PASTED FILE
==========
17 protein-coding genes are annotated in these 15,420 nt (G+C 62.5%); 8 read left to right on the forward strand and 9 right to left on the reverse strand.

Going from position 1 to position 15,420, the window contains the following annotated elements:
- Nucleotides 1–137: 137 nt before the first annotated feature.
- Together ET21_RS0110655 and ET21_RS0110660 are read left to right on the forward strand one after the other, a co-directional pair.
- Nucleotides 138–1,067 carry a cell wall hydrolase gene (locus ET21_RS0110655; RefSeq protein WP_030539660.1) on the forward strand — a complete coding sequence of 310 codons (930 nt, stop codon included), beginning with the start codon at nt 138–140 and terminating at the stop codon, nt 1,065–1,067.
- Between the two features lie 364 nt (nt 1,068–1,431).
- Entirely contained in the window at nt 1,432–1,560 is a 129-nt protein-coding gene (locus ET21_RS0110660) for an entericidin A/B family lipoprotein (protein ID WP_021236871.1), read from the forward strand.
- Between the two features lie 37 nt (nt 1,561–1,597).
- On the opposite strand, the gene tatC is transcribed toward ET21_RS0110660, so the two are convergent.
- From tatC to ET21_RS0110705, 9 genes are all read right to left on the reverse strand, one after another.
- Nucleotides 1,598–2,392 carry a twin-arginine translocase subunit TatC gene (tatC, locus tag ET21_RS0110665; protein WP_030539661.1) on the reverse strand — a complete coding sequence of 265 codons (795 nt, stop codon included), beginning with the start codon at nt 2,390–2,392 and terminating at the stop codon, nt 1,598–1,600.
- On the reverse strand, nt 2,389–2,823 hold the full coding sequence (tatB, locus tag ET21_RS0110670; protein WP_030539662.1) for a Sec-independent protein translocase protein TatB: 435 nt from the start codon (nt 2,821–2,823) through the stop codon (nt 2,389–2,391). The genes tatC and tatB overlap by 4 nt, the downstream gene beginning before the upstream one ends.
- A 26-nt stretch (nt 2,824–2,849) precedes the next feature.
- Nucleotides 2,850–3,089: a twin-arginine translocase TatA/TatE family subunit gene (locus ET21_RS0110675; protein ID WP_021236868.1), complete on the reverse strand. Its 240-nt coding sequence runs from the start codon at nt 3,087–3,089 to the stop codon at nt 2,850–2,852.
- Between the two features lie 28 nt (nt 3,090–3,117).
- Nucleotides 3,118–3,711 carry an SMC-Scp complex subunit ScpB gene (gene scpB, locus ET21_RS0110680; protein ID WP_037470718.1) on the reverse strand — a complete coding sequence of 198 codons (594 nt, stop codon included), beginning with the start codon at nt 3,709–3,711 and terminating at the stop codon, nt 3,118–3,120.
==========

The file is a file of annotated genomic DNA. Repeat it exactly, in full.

17 protein-coding genes are annotated in these 15,420 nt (G+C 62.5%); 8 read left to right on the forward strand and 9 right to left on the reverse strand.

Going from position 1 to position 15,420, the window contains the following annotated elements:
- Nucleotides 1–137: 137 nt before the first annotated feature.
- Together ET21_RS0110655 and ET21_RS0110660 are read left to right on the forward strand one after the other, a co-directional pair.
- Nucleotides 138–1,067 carry a cell wall hydrolase gene (locus ET21_RS0110655; RefSeq protein WP_030539660.1) on the forward strand — a complete coding sequence of 310 codons (930 nt, stop codon included), beginning with the start codon at nt 138–140 and terminating at the stop codon, nt 1,065–1,067.
- Between the two features lie 364 nt (nt 1,068–1,431).
- Entirely contained in the window at nt 1,432–1,560 is a 129-nt protein-coding gene (locus ET21_RS0110660) for an entericidin A/B family lipoprotein (protein ID WP_021236871.1), read from the forward strand.
- Between the two features lie 37 nt (nt 1,561–1,597).
- On the opposite strand, the gene tatC is transcribed toward ET21_RS0110660, so the two are convergent.
- From tatC to ET21_RS0110705, 9 genes are all read right to left on the reverse strand, one after another.
- Nucleotides 1,598–2,392 carry a twin-arginine translocase subunit TatC gene (tatC, locus tag ET21_RS0110665; protein WP_030539661.1) on the reverse strand — a complete coding sequence of 265 codons (795 nt, stop codon included), beginning with the start codon at nt 2,390–2,392 and terminating at the stop codon, nt 1,598–1,600.
- On the reverse strand, nt 2,389–2,823 hold the full coding sequence (tatB, locus tag ET21_RS0110670; protein WP_030539662.1) for a Sec-independent protein translocase protein TatB: 435 nt from the start codon (nt 2,821–2,823) through the stop codon (nt 2,389–2,391). The genes tatC and tatB overlap by 4 nt, the downstream gene beginning before the upstream one ends.
- A 26-nt stretch (nt 2,824–2,849) precedes the next feature.
- Nucleotides 2,850–3,089: a twin-arginine translocase TatA/TatE family subunit gene (locus ET21_RS0110675; protein ID WP_021236868.1), complete on the reverse strand. Its 240-nt coding sequence runs from the start codon at nt 3,087–3,089 to the stop codon at nt 2,850–2,852.
- Between the two features lie 28 nt (nt 3,090–3,117).
- Nucleotides 3,118–3,711 carry an SMC-Scp complex subunit ScpB gene (gene scpB, locus ET21_RS0110680; protein ID WP_037470718.1) on the reverse strand — a complete coding sequence of 198 codons (594 nt, stop codon included), beginning with the start codon at nt 3,709–3,711 and terminating at the stop codon, nt 3,118–3,120.